The study of social psychology emerged between 1908-1924 and Muzafer Sherif who is one of the founders of the branch, stands out as one of the main forces behind its growth. His work with group processes and inner group conflict following social norms still serves as a reference point to researchers studying groups today. Sherif was born in Turkiye but unfortunately left his country due to fascist regulations of the pre-existing government which I feel terribly ashamed to write it down here. Then he came to America where he earned his second masters at Harvard University and his Ph.D. at Columbia University. His most famous study, known as the 'Robber's Cave Experiment' became a model for social psychologists seeking to break patterns of hostility in intergroup relations, particularly during the civil rights movement and is still cited in most texts as the seminal study on intergroup relations. I've mentioned Sherif because in this post I'm planning to write about the episode Con-Text (S02E10) in which Robert Goren and Alex Eames have a short argument on the concept of 'Peer Group Pressure'. Btw long live Neologism! I think the best side effect of an auxiliary language is to make up titles like that:) Anyway let's remember that conflict.

ADA Ron Carver: Is it a cult? Mind control?
Robert Goren: Yes.
Alex Eames: No.
ADA Ron Carver: How reassuring.
Robert Goren: They use the same psychological coercion as cults.
Alex Eames: So did the guy who sold me my car. No one forced those people to stay last night. They were enjoying themselves.
Robert Goren: They stayed because of peer group pressure, manufactured peer group. They paid to sit in a room for hours and... They submit to group hypnosis, deep breathing guided...
Alex Eames: That's a relaxition technique. Those people did not look like zombies when they came in.

For God's sake Eames, you have missed by a mile! It's techniqually not a relaxition technique per se. The man is right, give him a break! The 'Peer Group Pressure' or normative social influence which can be exerted even in relatively small groups has been vividly illustrated by the studies of Muzafer Sherif and as well as by the experiments of Solomon Asch. Very briefly, in a classic study of Asch, the subjects were shown two cards. On the first was a vertical line. On the second were three lines, one of them the same length as that on the first card. Then the subjects were asked to say which two lines were alike, something that most 5 year olds could answer correctly. But Asch added a twist. Seven other people, in cahoots with the researchers, also examined the lines and gave their answers before the subjects did. And sometimes these confederates intentionally gave the wrong answer. Asch was astonished at what happened next. After thinking hard, three out of four subjects agreed with the incorrect answers given by the confederates at least once. And one in four conformed 50 percent of the time. Bottom line, we like to think that seeing is believing but the study's findings show that seeing is believing what the group tells you to believe. For a different point of view please read the article if you like: No Soap Radio. So let's face the facts dear Eames: Fact 1: Robert Goren's Modus Operandi is way out of our league. Fact 2: Robert Goren is not always right. Fact 3: But Robert Goren is just never wrong. Well then, let's see what happens after 'Eames Pressure'.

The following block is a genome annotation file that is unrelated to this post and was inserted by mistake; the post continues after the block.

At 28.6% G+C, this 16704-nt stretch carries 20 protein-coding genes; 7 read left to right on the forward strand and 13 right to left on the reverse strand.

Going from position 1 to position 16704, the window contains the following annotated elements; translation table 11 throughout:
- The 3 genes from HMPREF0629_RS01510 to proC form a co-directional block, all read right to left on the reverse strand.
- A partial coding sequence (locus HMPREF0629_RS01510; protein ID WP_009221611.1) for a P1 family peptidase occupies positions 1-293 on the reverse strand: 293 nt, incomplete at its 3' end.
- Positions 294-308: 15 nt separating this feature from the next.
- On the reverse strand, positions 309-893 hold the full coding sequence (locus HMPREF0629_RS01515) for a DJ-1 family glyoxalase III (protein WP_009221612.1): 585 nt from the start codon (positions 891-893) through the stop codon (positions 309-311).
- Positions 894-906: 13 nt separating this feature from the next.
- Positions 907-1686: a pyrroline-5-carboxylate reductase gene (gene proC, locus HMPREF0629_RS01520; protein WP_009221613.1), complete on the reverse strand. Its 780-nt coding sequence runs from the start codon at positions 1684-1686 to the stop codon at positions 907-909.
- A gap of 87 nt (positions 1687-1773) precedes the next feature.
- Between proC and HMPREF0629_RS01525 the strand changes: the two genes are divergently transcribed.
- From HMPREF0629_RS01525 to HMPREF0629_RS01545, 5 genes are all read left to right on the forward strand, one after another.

Allright Eames! You Win, I Give Up.

But Can You Say Pseudohypoparathyroidism?